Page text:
Books that question the conventional wisdom on the environment

    A year and half ago the novelist Michael Crichton came up with a list of books that question the conventional wisdom on the environment.

    One title on his list:
    The Culture Cult by Roger Sandall

    In "The Culture Cult: Designer Tribalism and Other Essays," anthropologist Roger Sandall explores romantic primitivism--the myth of Eden and the Noble Savage. Mr. Sandall's histories of utopian communities (Robert Owen's New Harmony, John Humphrey Noyes's disastrous Oneida) are vivid, and his portraits of leading primitivists, from Rousseau to Mead to Levi-Strauss, are sharply drawn. This ignorant nostalgia for our tribal past ignores the truly horrific reality of tribal initiation, warfare, mutilation and human sacrifice.
    Read about the other titles.

    And learn what Roger Sandall is reading in March 2007.

    --Marshal Zeringue

    Tuesday, March 6, 2007

    Six notable books by priests

    Last summer, Ruth Gledhill, the religion correspondent for the London Times, named her "critic's chart" of six books by priests.

    The one that caught my eye:
    The Book of Common Prayer by Thomas Cranmer.

    He only became a clergyman because his father didn't have enough land to pass on to him but went on to become Archbishop of Canterbury and to write in 1549 the most part of what became the foundation document of the Church of England. Contemporary authors such as PD James freely acknowledge their debt to the beauty of his prose. He was burnt at the stake in 1556.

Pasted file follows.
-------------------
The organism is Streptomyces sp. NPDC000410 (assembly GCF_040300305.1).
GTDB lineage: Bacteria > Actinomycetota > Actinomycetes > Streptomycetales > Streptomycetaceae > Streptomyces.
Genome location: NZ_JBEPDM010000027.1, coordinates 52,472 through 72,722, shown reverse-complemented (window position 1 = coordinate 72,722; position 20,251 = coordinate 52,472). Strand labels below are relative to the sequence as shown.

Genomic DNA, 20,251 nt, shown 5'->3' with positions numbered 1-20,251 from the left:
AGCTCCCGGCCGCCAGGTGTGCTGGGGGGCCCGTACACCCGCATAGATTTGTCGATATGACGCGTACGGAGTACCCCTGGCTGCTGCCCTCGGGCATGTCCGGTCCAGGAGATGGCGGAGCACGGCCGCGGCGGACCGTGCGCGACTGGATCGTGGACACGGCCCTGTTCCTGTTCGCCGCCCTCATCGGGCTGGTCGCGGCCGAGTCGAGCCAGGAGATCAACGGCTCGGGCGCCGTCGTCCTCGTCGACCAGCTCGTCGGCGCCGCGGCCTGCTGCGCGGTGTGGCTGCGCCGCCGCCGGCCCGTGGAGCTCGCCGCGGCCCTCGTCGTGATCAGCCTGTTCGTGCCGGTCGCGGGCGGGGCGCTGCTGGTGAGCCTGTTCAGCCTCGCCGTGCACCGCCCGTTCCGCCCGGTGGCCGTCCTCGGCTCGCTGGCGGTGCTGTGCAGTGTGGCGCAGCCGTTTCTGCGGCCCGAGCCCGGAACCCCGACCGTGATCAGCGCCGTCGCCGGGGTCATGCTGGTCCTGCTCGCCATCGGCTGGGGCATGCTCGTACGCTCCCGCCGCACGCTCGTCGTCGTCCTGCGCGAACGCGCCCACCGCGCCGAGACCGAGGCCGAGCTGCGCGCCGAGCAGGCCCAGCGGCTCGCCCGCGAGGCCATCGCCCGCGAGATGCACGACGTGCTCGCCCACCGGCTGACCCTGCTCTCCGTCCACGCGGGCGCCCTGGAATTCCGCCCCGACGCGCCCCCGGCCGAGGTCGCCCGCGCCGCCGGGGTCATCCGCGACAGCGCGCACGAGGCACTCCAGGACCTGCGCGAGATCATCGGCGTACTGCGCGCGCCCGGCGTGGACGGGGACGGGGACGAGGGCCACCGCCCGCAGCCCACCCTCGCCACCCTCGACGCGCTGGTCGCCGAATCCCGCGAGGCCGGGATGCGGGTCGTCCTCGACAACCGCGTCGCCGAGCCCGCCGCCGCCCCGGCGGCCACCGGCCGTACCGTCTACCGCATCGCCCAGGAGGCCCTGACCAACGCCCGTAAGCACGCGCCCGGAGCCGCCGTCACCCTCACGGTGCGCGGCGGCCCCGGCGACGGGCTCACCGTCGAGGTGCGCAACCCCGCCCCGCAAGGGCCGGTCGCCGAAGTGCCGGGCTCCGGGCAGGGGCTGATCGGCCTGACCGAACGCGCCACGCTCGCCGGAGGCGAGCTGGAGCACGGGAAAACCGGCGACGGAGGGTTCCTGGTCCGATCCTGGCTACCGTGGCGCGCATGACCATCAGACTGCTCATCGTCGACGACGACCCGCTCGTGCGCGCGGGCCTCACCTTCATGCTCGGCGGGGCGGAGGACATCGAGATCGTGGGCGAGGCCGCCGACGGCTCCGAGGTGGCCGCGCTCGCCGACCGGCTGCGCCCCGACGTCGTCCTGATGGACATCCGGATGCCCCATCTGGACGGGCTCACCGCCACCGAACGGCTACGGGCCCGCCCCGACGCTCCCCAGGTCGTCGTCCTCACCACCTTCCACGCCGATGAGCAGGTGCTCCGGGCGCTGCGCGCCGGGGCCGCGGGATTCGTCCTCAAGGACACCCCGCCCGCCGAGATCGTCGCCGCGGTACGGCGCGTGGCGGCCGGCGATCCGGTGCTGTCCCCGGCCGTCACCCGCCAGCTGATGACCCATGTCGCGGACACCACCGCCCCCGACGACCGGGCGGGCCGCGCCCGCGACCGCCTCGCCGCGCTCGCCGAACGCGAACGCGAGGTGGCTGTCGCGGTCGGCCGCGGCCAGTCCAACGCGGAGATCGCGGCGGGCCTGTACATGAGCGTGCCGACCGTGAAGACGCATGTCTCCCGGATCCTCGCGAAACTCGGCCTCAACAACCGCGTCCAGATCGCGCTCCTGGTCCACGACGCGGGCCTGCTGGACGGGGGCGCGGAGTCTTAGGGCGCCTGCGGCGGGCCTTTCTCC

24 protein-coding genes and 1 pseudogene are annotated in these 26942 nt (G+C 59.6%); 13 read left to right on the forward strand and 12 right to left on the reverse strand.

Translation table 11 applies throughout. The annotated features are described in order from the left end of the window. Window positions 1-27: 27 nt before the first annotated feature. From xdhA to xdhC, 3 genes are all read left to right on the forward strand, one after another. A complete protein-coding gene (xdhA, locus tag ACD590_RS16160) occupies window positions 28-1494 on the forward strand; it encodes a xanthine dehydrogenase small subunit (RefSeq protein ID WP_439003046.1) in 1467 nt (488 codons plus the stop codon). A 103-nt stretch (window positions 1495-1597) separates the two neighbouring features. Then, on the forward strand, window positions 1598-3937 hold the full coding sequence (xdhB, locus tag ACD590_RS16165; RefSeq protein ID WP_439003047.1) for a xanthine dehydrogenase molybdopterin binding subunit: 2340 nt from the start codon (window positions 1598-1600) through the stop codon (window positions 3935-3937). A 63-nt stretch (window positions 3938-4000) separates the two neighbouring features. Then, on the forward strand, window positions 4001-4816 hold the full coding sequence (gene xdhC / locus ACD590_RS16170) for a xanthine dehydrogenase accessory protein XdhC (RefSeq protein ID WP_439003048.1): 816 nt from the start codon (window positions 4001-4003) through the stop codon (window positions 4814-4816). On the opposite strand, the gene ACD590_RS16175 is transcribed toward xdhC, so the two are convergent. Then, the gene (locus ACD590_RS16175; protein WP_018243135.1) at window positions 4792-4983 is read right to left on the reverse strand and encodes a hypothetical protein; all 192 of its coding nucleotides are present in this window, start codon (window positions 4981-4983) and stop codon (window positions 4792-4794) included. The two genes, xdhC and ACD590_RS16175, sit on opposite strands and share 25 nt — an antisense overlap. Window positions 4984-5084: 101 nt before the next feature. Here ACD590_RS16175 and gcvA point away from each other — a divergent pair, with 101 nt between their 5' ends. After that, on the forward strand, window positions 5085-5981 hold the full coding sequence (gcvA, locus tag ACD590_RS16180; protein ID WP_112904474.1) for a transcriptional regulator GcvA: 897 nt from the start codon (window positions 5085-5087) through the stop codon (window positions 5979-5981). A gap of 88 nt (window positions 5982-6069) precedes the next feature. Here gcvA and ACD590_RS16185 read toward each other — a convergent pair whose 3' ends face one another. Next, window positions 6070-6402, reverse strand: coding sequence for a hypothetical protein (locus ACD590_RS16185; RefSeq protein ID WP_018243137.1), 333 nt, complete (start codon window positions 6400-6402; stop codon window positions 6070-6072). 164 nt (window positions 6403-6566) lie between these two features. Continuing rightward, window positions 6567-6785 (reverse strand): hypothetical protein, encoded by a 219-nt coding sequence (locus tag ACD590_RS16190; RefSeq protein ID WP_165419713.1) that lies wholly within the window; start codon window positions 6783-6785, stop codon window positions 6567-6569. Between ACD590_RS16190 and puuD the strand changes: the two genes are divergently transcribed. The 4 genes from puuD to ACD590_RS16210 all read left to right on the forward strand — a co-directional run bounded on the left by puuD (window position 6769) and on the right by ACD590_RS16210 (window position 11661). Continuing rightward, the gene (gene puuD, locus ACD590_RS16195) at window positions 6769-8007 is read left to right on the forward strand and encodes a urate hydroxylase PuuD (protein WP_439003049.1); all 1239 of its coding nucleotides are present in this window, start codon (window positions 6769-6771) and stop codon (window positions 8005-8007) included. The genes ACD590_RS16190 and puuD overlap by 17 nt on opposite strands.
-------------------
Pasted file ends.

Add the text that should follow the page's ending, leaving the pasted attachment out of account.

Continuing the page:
Read about the other five titles.

    --Marshal Zeringue

    Five best books about selling

    Steve Cone, a senior marketing executive at Citigroup and the author of Steal These Ideas: Marketing Secrets That Will Make You a Star, named the five best books about selling for Opinion Journal.

    His list includes a title by the godfather of the Page 69 Test as well as this book:
    Branded Nation by James B. Twitchell

    James B. Twitchell begins Branded Nation by asserting that "the secret to great brands is that they are often nonsensical." After all, what's golden about McDonald's? What's real about Coke? Among the endless number of books churned out each year that try to explain brand success, this is the best overview of the rules of the road. It also provides an in-depth look at the often overlooked marketing strategies of churches, universities and museums. Twitchell is unusual among college professors in that he teaches both English and advertising, two disciplines that make perfect sense together.